Cliches of the Imagination
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When she was seven years old, my little sister decided to write a novel about another little girl. The book grew and grew, as she filled in details of what she ate and wore, what her parents said, many of the trivial details of her day. Nobody told her it wasn't a novel. But one would have thought that publishing doyen David Davidar, by his third novel, would know the difference between literature and life — the crucial fact that something has to happen in a novel. Ithaca is an okay account of a working life, a decent apologia for the publishing industry, but a failed work of fiction. It spills over with inconsequential detail, but lacks a story.
The plot, such as it is, follows the fortunes of Litmus, an independent London-based publishing house, trying to stay independent in these times of economic and technological uncertainty. Zachariah Thomas, its half-Indian editor, is so far buoyed by his big find, Massimo Seppi, whose trilogy about archangels and demons has stood between Litmus and destruction. But can Zach and his team save Litmus, or will they allow the powerful American publisher Globish to muscle in? Most of the novel is devoted to Zach's flat interior monologue, and other characters are mostly revealed only through his shallow assessments. And so, the novel is crammed with cliches of the imagination.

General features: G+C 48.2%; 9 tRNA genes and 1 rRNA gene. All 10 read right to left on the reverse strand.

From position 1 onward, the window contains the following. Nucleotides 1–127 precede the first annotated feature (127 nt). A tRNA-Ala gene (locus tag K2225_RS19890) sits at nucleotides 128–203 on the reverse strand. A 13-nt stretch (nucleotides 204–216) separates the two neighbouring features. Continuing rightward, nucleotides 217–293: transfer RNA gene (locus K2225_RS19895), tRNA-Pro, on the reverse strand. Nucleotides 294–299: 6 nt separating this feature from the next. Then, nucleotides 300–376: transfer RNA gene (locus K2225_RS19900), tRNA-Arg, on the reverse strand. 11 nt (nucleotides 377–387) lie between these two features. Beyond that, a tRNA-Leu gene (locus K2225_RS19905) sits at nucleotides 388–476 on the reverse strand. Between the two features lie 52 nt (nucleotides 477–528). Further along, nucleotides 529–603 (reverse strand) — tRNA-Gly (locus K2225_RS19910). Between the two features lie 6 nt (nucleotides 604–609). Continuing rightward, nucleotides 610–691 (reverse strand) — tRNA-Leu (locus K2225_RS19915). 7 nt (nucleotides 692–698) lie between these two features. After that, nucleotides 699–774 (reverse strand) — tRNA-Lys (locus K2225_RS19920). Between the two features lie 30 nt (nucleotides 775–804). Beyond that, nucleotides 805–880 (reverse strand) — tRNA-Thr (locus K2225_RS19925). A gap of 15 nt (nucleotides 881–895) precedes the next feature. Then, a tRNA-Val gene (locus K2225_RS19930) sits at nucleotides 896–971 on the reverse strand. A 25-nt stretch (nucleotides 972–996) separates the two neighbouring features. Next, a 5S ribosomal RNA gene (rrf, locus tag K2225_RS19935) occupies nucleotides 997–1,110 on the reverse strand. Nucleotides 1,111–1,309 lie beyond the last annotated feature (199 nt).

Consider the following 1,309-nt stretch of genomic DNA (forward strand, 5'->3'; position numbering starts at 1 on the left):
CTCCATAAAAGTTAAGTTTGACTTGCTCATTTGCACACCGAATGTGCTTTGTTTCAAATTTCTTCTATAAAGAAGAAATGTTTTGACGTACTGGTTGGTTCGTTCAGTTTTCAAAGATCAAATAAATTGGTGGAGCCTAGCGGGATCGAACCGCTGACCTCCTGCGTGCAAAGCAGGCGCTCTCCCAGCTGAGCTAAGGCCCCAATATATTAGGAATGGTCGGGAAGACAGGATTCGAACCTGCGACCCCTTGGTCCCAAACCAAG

The only human drama you can wring from this novel is that Zach's work has temporarily estranged him from his wife. This is not shown, but told. His emotional life is torn between his wife, Julia, a literary agent, and his rebound girlfriend, a petulant waitress named Mandy. Zach's erotic appeal is insisted on, over and over again — the women he has loved and left (like the smoky-eyed investment banker who smears Gentleman's Relish all over the crotches of his trousers), the infinite possibilities at book fairs.